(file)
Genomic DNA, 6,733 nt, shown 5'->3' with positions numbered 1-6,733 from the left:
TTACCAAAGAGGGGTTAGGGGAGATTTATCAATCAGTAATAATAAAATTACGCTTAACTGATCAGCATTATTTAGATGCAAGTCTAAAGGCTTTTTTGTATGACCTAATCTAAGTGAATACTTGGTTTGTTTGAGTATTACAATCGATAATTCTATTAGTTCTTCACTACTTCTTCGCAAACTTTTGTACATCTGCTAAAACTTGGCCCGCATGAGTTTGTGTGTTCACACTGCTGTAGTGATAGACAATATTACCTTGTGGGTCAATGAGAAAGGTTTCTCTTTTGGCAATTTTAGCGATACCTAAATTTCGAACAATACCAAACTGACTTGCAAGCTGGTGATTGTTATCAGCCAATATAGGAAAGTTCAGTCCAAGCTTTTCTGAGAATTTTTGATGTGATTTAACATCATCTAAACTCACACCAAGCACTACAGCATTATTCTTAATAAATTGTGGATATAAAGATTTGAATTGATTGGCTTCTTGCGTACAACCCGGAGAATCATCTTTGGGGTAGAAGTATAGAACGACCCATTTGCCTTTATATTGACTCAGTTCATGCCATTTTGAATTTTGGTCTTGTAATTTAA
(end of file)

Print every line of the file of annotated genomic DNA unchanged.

Genomic DNA, 6,733 nt, shown 5'->3' with positions numbered 1-6,733 from the left:
TTACCAAAGAGGGGTTAGGGGAGATTTATCAATCAGTAATAATAAAATTACGCTTAACTGATCAGCATTATTTAGATGCAAGTCTAAAGGCTTTTTTGTATGACCTAATCTAAGTGAATACTTGGTTTGTTTGAGTATTACAATCGATAATTCTATTAGTTCTTCACTACTTCTTCGCAAACTTTTGTACATCTGCTAAAACTTGGCCCGCATGAGTTTGTGTGTTCACACTGCTGTAGTGATAGACAATATTACCTTGTGGGTCAATGAGAAAGGTTTCTCTTTTGGCAATTTTAGCGATACCTAAATTTCGAACAATACCAAACTGACTTGCAAGCTGGTGATTGTTATCAGCCAATATAGGAAAGTTCAGTCCAAGCTTTTCTGAGAATTTTTGATGTGATTTAACATCATCTAAACTCACACCAAGCACTACAGCATTATTCTTAATAAATTGTGGATATAAAGATTTGAATTGATTGGCTTCTTGCGTACAACCCGGAGAATCATCTTTGGGGTAGAAGTATAGAACGACCCATTTGCCTTTATATTGACTCAGTTCATGCCATTTTGAATTTTGGTCTTGTAATTTAA